Air travel, mobile services, movies, eating out and luxury cars will get costlier from Wednesday when two levies announced in the Budget kick in.
From June 1, service tax will be charged at 15% as the krishi kalyan cess of 0.5% comes into force. Similarly, a “luxury tax” of 1% will be imposed on cars priced above Rs 10 lakh and services valued at above Rs 2 lakh.
A hike in the tax will push up retail prices of almost all everyday products, and services, including air travel, restaurant meals, movie tickets, telecom, credit card, electricity and mobile bills.
Millions of middle-class families, who spend nearly half of their monthly budget on services will feel the pinch, as almost all services — barring a small negative list — are taxed. This is the third such hike since February 2015.
In Budget 2015-16, finance minister Arun Jaitley raised the service tax rate from 12.36% to 14%. The Swachh Bharat cess of 0.5% came into effect in November. Add to it, the krishi kalyan cess, and service tax will increase to 15%.
Revenues collected through the krishi cess “would be exclusively used for financing initiatives relating to the improvement of agricultureg and welfare of farmers,” Jaitley had said.
The luxury tax is part of the government’s strategy to clamp down on cash transactions. The tax will be collected by the car seller and will be applicable on the ex-showroom price. It will likely push up prices of sedans, such as, Toyota Corolla Altis, Honda Accord, Skoda Superb, VW Jetta, M&M’s XUV 500, Hyundai’s Elantra and the recently launched top-end version of Maruti Suzuki’s Vitara Brezza. Similarly, services such as tent houses, catering, estate management and health services could cost more.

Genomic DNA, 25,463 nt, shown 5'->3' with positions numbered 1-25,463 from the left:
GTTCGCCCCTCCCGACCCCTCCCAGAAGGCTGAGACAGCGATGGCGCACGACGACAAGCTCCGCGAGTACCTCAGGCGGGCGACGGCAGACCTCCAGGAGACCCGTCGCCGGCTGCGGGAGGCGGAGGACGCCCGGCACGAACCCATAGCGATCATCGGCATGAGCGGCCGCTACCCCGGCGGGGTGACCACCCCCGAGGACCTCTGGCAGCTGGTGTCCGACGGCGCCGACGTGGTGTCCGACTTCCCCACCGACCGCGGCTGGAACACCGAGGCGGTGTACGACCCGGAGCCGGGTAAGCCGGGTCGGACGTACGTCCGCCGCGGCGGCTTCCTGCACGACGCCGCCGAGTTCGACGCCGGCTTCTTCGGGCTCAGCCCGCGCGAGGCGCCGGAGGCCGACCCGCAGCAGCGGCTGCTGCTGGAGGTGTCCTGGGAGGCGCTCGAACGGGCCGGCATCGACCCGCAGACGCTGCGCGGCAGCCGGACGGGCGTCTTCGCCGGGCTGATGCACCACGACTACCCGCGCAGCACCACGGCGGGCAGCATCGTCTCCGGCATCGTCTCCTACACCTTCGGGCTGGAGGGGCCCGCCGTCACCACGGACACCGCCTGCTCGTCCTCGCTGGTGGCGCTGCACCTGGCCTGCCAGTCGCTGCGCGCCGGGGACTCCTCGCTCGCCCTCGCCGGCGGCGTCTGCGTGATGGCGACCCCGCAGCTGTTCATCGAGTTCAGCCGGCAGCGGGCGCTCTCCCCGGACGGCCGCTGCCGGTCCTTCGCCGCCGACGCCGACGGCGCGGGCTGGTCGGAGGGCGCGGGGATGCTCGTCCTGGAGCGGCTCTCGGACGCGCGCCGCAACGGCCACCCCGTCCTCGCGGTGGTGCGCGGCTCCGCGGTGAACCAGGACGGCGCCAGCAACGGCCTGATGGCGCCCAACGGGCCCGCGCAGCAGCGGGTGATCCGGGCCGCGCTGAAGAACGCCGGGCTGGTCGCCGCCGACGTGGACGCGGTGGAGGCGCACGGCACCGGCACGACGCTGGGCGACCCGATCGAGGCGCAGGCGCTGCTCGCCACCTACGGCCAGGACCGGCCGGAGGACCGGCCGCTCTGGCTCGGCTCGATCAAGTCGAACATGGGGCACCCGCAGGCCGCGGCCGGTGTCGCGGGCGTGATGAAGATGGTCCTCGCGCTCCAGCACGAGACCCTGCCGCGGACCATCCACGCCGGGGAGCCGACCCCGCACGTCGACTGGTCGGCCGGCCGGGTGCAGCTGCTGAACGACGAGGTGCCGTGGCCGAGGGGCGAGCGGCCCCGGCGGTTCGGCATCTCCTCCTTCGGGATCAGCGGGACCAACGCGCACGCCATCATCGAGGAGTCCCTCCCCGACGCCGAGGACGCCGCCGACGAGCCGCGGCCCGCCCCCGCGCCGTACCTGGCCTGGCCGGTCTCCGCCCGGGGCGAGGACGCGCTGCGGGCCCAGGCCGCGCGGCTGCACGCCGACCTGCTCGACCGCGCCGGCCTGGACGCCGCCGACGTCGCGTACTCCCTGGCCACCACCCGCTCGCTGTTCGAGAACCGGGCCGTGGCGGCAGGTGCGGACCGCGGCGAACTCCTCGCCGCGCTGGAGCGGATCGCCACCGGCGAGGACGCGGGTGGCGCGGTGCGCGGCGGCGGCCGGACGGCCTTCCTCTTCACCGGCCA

The aim of the tax was “to reduce the quantum of cash transaction in sale of any goods and services, and for curbing the flow of unaccounted money in the trading system,” Jaitley had said in the Budget.
These levies, particularly a higher service tax, could push up inflation rates. Retail inflation rose to 5.39% in April, snapping a three-month easing trend.
A high inflation rate will weaken the chances of an interest rate cut when the Reserve Bank of India (RBI) reviews the monetary policy next week.
Retail inflation rate, which the central bank tracks for interestrate decisions, and acts as a proxy for changes in shop-end prices, is now inching towards the RBI’s short-term threshold of 6%.